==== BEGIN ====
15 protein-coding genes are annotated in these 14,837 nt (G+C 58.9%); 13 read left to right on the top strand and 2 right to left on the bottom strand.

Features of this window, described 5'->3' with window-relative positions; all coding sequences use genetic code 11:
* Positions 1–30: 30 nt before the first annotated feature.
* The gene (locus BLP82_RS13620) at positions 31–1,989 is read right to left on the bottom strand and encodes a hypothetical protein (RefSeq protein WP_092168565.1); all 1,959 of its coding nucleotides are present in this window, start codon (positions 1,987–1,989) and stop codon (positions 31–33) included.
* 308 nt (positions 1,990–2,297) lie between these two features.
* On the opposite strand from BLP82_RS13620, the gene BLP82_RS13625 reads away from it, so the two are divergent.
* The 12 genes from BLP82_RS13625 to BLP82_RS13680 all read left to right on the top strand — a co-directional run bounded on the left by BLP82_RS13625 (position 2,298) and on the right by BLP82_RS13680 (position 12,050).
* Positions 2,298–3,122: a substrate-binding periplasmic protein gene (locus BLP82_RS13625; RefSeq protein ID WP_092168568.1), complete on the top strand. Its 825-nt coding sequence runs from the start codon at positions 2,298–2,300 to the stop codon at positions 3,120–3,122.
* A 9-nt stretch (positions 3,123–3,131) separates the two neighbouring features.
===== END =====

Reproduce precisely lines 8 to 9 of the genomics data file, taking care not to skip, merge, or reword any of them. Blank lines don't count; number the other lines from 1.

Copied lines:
* Positions 2,298–3,122: a substrate-binding periplasmic protein gene (locus BLP82_RS13625; RefSeq protein ID WP_092168568.1), complete on the top strand. Its 825-nt coding sequence runs from the start codon at positions 2,298–2,300 to the stop codon at positions 3,120–3,122.
* A 9-nt stretch (positions 3,123–3,131) separates the two neighbouring features.